Today is an anomaly. Although tomorrow is the fourth Sunday in Advent, it is also on Christmas Eve, which makes today the last full day of Advent for the year 2017. It is an oddity in the Christian calendar that only happens every so many years. It is a time the drives most people in the church crazy, because Sunday morning is still Advent with its reflection, patient waiting, and inward looking, but then, as soon as church is over, the Altar Guild, the choirs, the priest, and many of the congregation, change gears so swiftly it's almost like going from 0 to 60 in a matter of seconds. Still, we have this one more full day to contemplate Advent, and today's reading from Malachi seems to be an apt one, especially given the physical, economic, and political climate in the world these days.
Many people will not read very far in this passage from Malachi without having something start in their heads from Messiah, the masterful oratorio of Georg Friedrich Handel who wrote that majestic work incorporating passages from Old Testament prophets and the gospellers of the New Testament plus a few others. It is one thing that I enjoy most about Advent, because I often hear bits and pieces of Messiah on the radio or I turn it in on my iPod to listen to the whole thing. I may hear it again at Easter, but the Christmas part is what I enjoy the most.
Part of the reading from Malachi appears in two places, one a recitative and aria for a bass who sings of a messenger coming to prepare the way for the Messiah and questioning “Who may abide the day of his coming?” The bass continues with singing of a refiner's fire and Fuller soap, methods of cleansing and purification. It does not say literally that people will be subjected to fire and very rough scrubbings, but that purification is needed to achieve righteousness which is what God asks of God's people. Halfway through verse two a choir continues with the chorale, “And he shall purify,” a vocally difficult piece with a lot of vocal gymnastics and counterpoint but also with a hopeful note when it comes to "…an offering in righteousness," the newly cleansed people of God.
Reading this piece of Malachi and observing how apt it seems to the for our time, I wonder, what would Jesus say if he were here now? It seems every day things look a little worse. With the sexual scandals, harassment, policies and budgets being made that benefit the rich at the expense of the poor, it seems to be counter-Christian, although it supported by so many who purport to be Christians. I wonder, where is the disconnect?
Jesus preached often on the necessity for taking care of those who are marginalized by society, were powerless, and who had no resources with which to take care of themselves. Malachi, like Jesus, spoke of the widows and orphans, but Malachi also mentioned those who took advantage of those who worked for them, the aliens, and those who look to make themselves rich at the expense of others. It does not seem to have changed very much in the last year or so, and it seems that we will probably see worse to come. The land will be raped even further, those who depend on the land will be further impoverished, and the captains of capitalism will make even more money than they have previously, meanwhile treating their employees almost with scorn. Somehow, I do not think Jesus would be pleased.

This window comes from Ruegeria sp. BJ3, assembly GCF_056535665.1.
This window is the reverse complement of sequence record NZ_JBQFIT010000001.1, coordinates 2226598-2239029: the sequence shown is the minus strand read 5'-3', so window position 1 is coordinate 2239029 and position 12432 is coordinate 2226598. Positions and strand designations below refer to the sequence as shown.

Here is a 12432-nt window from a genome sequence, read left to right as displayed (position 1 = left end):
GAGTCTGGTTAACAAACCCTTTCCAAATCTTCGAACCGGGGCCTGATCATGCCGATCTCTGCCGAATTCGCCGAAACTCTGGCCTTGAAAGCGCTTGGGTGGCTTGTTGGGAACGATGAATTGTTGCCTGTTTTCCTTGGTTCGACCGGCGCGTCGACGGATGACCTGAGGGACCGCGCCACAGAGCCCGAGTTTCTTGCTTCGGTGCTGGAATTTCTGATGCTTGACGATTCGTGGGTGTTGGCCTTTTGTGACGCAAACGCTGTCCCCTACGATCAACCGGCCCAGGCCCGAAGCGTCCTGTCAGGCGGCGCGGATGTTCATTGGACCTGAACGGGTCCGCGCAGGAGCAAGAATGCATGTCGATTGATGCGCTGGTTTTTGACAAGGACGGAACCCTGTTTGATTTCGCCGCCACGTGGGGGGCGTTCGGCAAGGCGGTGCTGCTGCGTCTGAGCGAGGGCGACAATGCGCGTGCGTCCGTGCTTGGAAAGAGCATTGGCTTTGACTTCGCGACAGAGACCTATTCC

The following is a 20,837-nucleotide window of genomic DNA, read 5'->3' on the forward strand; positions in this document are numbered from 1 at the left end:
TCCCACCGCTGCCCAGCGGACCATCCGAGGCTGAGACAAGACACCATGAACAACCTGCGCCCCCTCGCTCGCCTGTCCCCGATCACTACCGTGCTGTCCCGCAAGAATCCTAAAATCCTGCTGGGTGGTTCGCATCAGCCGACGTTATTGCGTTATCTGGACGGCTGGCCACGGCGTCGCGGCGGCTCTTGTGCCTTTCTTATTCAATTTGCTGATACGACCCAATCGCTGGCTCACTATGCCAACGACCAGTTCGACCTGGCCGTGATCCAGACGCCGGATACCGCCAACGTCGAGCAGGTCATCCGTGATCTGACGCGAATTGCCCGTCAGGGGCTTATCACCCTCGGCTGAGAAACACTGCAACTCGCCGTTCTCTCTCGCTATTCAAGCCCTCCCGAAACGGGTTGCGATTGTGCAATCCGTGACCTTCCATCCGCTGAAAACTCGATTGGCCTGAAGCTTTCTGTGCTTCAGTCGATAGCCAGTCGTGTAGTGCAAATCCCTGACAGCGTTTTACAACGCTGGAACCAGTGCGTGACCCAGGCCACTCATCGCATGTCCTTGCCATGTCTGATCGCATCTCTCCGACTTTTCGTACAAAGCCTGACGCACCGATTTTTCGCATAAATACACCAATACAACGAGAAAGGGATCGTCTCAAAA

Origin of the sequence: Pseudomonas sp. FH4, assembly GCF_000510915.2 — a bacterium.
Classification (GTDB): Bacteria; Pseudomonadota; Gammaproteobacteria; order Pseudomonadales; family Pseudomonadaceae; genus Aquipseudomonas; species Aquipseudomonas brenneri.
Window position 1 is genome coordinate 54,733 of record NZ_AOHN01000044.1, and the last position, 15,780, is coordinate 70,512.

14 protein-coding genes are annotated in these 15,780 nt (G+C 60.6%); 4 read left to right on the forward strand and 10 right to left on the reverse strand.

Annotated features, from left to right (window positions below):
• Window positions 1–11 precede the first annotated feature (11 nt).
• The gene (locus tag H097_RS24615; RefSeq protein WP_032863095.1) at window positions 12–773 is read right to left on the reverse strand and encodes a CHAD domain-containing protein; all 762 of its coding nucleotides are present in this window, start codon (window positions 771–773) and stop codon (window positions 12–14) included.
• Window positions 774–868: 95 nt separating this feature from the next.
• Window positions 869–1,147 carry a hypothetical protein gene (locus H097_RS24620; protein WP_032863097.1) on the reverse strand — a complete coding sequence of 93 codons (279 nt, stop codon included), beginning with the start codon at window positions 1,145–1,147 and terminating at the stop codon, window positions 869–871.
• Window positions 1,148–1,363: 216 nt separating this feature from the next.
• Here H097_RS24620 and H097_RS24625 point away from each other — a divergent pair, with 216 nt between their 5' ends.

During Advent, we've been considering how we best serve God by helping God's children to better lives and purification of our own lives by discovering what we need to change in ourselves and in our environment. We really could have used another whole week of Advent rather than just a few hours, but there's still time. It would be good if we could end this Advent with a renewed enthusiasm for and dedication to causes that help lift those who have been trampled down and encourage those who have built their own mountains of gold to share with those who need it the most.
With the joy of Christmas so close, it might be tempting to jump ahead and start celebrating without finishing the Advent work that we have been doing. We remember that Joseph and Mary were immigrants to the town of Bethlehem, with no house to come home to, probably few resources monetarily, and little or no possibility of finding shelter any place. Still, on Christmas Eve we celebrate that Jesus was born and laid in a food trough used by animals. No golden cradle, silk wall hangings, no gold columns, rich fabrics, thick carpets, and impressive furnishings. Jesus came as a man of the people, not the elite. That was part of his power, because people could relate to him, an itinerant preacher in his later life, who was not ostentatious yet compelling in his speech and way of living.
So, on this last full day of Advent, I look ahead, and I will wish every one of you a very Merry Christmas, a happy holiday season, the blessing of grace from God our Father and Mother, and a renewed sense of purpose to bring the kingdom of God to earth now.